Part of the grocery list my wife gave me included bottled water. I didn’t think much about it until I noticed there were so many choices and I wondered if one brand was better than the other. I decided to do some checking. Although this research was conducted by a layman (me), you may get some information from it.
Many brands of bottled water use a "reverse osmosis" purification system. When mineral-free water is the desired product, this is fine. It does not extract contaminants such as chlorine and this process produces acidic water. Some minerals left in the water are beneficial for our health. Reverse osmosis can be defined as a method of producing pure water by forcing saline or impure water through a semipermeable membrane across which salt or impurities cannot pass.
Distilled water also provides mineral-free water and removes bacteria and viruses from drinking water, which is useful where risks of disease exist such as in developing countries. Like reverse osmosis, distilling the water does not remove chlorine, so for municipally-treated water it is not ideal. Distilling water is taking regular tap water and vaporizing it into sterilized steam and then condensing it back to its pure liquid state. All contaminants are left behind.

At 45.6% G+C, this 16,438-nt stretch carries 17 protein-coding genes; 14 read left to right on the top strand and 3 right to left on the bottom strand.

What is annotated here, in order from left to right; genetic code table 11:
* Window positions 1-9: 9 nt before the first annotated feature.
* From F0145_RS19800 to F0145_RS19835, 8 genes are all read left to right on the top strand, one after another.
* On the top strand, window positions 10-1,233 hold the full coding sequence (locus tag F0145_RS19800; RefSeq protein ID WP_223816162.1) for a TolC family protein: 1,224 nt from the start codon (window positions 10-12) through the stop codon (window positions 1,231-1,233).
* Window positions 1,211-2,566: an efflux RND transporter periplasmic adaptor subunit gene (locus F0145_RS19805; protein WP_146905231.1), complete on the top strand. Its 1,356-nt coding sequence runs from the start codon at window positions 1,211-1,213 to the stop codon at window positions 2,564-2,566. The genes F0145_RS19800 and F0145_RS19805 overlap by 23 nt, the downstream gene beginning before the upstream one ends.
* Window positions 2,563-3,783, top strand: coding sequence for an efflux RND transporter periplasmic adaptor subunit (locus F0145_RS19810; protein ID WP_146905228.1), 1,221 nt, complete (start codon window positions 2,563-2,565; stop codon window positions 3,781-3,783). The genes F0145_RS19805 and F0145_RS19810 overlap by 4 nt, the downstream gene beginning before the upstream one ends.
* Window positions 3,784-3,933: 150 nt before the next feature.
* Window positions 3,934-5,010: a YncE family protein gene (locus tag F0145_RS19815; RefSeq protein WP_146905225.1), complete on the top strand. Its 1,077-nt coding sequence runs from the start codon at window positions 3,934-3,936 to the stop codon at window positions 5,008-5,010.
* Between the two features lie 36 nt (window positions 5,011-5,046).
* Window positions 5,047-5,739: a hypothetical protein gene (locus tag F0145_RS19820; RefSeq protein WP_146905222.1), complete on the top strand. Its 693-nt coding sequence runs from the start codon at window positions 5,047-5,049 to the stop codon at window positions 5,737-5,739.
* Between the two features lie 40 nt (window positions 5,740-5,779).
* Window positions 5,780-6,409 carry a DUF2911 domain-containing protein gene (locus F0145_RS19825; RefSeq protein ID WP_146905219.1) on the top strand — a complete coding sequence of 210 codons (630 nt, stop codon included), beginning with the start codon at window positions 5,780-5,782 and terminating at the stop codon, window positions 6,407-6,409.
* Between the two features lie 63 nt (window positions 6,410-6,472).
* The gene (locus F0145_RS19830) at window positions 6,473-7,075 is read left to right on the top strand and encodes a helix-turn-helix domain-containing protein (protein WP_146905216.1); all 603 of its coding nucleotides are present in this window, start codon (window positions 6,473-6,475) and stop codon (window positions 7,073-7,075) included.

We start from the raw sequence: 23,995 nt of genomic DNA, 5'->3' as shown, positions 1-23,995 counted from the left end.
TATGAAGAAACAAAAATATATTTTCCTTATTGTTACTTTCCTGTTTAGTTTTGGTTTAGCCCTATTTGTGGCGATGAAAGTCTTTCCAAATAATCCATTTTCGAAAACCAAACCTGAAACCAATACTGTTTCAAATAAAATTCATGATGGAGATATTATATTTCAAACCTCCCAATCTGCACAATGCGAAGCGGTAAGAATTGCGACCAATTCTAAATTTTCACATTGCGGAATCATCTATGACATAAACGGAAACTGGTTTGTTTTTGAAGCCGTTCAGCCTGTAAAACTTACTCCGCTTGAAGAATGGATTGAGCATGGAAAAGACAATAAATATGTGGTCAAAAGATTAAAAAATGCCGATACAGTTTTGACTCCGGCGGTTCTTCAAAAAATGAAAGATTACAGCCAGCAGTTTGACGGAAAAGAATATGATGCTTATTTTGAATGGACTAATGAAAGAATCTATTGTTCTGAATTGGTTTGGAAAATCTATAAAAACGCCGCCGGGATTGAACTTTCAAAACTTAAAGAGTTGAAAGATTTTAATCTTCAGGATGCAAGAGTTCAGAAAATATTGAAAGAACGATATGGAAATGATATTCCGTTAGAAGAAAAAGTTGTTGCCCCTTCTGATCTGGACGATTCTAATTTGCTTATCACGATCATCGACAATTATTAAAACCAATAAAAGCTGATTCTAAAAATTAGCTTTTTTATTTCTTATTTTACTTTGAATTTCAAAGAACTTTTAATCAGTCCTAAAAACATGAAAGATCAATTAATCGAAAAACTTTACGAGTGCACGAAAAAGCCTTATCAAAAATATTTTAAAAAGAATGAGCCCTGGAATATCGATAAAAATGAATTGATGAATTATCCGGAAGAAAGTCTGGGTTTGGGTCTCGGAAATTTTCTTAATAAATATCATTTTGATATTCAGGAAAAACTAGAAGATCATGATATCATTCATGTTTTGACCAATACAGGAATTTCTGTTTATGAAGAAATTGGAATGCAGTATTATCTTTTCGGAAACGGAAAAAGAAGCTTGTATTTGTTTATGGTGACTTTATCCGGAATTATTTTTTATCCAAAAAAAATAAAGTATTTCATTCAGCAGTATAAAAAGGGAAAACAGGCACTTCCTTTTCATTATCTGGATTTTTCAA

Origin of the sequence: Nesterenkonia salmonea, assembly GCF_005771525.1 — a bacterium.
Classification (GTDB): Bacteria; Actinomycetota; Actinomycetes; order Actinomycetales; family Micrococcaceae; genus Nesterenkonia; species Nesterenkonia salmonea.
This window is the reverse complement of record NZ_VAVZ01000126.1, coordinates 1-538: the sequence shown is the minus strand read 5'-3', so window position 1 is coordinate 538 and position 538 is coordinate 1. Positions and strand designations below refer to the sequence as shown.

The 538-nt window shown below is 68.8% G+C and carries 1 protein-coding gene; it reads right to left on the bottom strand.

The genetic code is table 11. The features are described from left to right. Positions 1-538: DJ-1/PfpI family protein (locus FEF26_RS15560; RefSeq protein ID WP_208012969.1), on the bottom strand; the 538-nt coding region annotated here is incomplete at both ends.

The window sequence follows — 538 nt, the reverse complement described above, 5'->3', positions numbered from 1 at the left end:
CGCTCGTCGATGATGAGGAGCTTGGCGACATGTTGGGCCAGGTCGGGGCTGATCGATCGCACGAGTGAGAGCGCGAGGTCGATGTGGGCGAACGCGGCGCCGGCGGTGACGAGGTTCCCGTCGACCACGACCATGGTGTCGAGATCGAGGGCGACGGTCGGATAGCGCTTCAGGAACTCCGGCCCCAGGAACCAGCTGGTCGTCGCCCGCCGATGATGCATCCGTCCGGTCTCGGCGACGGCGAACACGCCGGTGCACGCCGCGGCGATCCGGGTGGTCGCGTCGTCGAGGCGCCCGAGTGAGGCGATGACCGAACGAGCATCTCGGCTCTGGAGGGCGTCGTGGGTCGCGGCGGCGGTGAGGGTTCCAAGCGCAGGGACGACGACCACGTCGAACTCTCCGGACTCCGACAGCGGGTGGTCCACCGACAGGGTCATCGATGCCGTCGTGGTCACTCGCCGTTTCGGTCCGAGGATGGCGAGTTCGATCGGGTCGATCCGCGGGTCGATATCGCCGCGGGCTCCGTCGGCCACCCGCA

Filtered water, unlike the two previously mentioned methods, removes most contaminants and leaves some minerals behind. Depending on the type of filters used, this can be a better system when utilizing our city water. Water filtration can be described as removing solids and/or bacteria from water by a mechanical process in which they are passed through a sieve, filter bed or the like.
Spring water, which is also known as source water, comes from natural springs. In some cases spring water has more calcium and magnesium than other bottled water and is sodium and fluoride-free. It seems to me that spring water is the popular choice, but again this is a layman’s opinion.
It is certainly worth investigating. When you have made your own decision as to the type you want to drink, check out the company involved.
Rick Sparling is a Winnipeg-based writer.
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